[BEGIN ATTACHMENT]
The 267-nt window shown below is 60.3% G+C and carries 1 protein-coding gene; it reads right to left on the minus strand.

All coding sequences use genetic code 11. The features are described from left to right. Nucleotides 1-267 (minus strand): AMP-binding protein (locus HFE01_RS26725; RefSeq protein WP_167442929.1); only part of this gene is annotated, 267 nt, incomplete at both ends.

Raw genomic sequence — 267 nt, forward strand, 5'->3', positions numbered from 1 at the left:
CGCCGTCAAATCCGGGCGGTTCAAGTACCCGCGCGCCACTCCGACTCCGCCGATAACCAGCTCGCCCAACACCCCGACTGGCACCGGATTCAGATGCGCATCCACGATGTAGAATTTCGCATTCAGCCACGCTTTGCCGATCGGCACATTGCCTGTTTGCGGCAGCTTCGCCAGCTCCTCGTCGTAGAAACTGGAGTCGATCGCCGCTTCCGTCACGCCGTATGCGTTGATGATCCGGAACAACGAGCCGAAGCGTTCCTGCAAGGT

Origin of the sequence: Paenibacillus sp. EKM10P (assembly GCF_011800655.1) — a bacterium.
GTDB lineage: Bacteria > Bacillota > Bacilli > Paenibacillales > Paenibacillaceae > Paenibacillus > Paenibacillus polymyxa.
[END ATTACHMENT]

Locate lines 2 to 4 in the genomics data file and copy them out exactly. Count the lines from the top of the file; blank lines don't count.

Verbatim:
All coding sequences use genetic code 11. The features are described from left to right. Nucleotides 1-267 (minus strand): AMP-binding protein (locus HFE01_RS26725; RefSeq protein WP_167442929.1); only part of this gene is annotated, 267 nt, incomplete at both ends.

Raw genomic sequence — 267 nt, forward strand, 5'->3', positions numbered from 1 at the left:
CGCCGTCAAATCCGGGCGGTTCAAGTACCCGCGCGCCACTCCGACTCCGCCGATAACCAGCTCGCCCAACACCCCGACTGGCACCGGATTCAGATGCGCATCCACGATGTAGAATTTCGCATTCAGCCACGCTTTGCCGATCGGCACATTGCCTGTTTGCGGCAGCTTCGCCAGCTCCTCGTCGTAGAAACTGGAGTCGATCGCCGCTTCCGTCACGCCGTATGCGTTGATGATCCGGAACAACGAGCCGAAGCGTTCCTGCAAGGT